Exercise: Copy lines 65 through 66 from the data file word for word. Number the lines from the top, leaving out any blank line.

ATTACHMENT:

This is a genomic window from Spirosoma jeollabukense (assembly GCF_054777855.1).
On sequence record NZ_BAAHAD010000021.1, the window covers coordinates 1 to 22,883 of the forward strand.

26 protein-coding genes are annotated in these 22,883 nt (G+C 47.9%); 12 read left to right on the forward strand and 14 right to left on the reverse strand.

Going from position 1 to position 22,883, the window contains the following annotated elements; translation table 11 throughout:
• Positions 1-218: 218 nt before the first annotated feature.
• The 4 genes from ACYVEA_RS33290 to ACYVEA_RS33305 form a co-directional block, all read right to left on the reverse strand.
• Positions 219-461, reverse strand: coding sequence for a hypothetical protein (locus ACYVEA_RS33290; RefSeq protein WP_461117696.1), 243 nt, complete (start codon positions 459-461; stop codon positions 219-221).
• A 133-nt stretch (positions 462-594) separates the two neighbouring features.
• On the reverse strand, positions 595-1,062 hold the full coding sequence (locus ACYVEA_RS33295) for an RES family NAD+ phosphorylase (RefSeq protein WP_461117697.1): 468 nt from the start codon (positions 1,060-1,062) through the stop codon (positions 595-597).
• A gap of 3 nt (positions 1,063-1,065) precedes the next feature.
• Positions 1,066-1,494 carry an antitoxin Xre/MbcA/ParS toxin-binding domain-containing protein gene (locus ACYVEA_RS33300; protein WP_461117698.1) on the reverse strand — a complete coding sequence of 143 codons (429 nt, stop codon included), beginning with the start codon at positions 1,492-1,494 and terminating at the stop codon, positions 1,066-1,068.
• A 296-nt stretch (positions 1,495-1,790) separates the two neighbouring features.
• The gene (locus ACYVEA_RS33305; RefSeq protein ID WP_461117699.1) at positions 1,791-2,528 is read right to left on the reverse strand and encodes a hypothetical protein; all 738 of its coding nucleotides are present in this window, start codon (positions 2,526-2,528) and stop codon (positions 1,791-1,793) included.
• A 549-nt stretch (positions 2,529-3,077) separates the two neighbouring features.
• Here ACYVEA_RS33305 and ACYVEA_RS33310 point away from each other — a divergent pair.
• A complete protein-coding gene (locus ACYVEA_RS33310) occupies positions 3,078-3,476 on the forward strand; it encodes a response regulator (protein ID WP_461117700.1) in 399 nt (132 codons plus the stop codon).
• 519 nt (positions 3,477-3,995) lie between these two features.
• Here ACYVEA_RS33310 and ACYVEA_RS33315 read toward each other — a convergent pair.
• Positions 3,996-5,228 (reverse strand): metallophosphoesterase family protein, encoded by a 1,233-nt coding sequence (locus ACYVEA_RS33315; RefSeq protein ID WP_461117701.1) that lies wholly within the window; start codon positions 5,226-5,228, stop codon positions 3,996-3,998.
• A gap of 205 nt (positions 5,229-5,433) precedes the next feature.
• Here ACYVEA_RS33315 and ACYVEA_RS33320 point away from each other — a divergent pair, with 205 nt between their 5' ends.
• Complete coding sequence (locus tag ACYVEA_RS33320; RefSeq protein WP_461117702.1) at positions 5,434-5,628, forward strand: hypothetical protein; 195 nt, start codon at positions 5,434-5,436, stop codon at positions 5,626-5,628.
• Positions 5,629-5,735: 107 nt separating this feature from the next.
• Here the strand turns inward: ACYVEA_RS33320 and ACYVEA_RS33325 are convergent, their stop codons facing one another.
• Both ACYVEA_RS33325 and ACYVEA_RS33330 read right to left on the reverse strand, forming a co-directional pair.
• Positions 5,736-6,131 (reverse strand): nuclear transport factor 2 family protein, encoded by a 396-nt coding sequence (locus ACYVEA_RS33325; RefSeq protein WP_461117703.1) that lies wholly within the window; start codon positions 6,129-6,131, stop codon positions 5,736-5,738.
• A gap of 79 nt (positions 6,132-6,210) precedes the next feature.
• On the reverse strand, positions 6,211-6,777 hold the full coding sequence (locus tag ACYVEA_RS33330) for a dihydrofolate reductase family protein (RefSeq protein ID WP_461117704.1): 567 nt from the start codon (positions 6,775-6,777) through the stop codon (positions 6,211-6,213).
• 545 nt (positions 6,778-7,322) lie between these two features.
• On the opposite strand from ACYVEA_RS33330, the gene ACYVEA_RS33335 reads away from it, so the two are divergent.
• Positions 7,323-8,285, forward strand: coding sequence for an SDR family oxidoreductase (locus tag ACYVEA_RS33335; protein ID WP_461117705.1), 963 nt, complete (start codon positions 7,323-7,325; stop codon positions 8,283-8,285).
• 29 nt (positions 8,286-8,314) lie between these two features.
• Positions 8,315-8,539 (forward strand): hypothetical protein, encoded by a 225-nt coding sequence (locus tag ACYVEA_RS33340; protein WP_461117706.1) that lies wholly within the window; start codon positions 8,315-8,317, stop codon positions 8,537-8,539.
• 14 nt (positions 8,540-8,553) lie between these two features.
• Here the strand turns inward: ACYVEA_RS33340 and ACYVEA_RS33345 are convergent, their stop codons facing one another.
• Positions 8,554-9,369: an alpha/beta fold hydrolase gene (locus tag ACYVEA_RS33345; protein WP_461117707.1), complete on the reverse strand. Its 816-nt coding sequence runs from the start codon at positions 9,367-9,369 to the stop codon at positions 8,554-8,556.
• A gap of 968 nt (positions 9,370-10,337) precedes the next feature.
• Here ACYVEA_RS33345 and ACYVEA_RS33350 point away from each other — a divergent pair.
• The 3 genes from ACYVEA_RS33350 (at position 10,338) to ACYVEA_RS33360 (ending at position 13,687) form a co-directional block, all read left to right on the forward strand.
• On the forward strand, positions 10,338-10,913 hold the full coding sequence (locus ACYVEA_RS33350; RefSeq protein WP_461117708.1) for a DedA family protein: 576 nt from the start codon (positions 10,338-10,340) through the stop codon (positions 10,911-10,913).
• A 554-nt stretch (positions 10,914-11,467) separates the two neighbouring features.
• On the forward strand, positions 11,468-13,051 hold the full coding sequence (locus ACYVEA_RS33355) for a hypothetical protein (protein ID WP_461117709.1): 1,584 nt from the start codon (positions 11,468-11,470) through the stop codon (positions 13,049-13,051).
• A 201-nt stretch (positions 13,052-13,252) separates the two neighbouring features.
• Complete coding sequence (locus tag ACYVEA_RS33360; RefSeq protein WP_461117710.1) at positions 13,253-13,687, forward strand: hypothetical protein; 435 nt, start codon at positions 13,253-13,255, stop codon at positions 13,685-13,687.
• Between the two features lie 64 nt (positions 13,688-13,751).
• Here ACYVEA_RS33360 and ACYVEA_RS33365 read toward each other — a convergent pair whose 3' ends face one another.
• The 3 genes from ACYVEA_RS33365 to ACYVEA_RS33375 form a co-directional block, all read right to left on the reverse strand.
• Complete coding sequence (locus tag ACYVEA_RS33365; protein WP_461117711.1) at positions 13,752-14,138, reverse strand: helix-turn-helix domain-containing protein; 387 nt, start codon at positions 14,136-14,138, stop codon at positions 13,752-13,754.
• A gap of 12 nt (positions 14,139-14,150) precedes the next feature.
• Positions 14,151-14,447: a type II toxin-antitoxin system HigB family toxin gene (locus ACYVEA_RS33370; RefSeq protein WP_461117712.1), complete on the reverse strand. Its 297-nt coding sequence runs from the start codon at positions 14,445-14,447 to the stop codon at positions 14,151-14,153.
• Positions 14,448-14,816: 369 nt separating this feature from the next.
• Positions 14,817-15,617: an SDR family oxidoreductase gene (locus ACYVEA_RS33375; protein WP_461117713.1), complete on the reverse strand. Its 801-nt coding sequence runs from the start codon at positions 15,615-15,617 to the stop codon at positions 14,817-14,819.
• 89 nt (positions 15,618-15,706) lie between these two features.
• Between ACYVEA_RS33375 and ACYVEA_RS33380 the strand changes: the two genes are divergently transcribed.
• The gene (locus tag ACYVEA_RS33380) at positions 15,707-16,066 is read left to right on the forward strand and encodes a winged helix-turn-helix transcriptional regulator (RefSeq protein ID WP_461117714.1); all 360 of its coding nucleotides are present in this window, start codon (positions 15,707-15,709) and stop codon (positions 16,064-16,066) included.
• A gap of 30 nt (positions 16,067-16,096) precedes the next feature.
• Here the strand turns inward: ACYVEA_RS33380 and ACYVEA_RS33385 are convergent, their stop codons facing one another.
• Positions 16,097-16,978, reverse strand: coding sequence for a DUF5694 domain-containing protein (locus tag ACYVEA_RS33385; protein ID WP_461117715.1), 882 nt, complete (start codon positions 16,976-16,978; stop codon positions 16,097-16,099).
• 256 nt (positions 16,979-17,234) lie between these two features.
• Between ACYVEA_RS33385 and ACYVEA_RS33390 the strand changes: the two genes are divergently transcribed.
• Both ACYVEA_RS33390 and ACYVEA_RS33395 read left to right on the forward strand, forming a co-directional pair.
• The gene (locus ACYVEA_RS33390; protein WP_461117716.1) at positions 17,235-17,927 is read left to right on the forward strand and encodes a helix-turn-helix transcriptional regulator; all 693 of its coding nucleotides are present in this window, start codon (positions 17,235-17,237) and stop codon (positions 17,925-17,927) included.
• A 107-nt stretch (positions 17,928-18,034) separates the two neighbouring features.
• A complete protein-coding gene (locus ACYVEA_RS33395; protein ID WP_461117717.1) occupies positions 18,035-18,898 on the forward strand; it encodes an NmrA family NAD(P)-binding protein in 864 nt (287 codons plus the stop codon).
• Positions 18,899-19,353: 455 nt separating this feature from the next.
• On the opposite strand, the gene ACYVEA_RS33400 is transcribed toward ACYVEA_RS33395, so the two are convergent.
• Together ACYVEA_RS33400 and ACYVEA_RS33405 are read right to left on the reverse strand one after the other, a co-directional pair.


• Positions 18,899-19,353: 455 nt separating this feature from the next.
• On the opposite strand, the gene ACYVEA_RS33400 is transcribed toward ACYVEA_RS33395, so the two are convergent.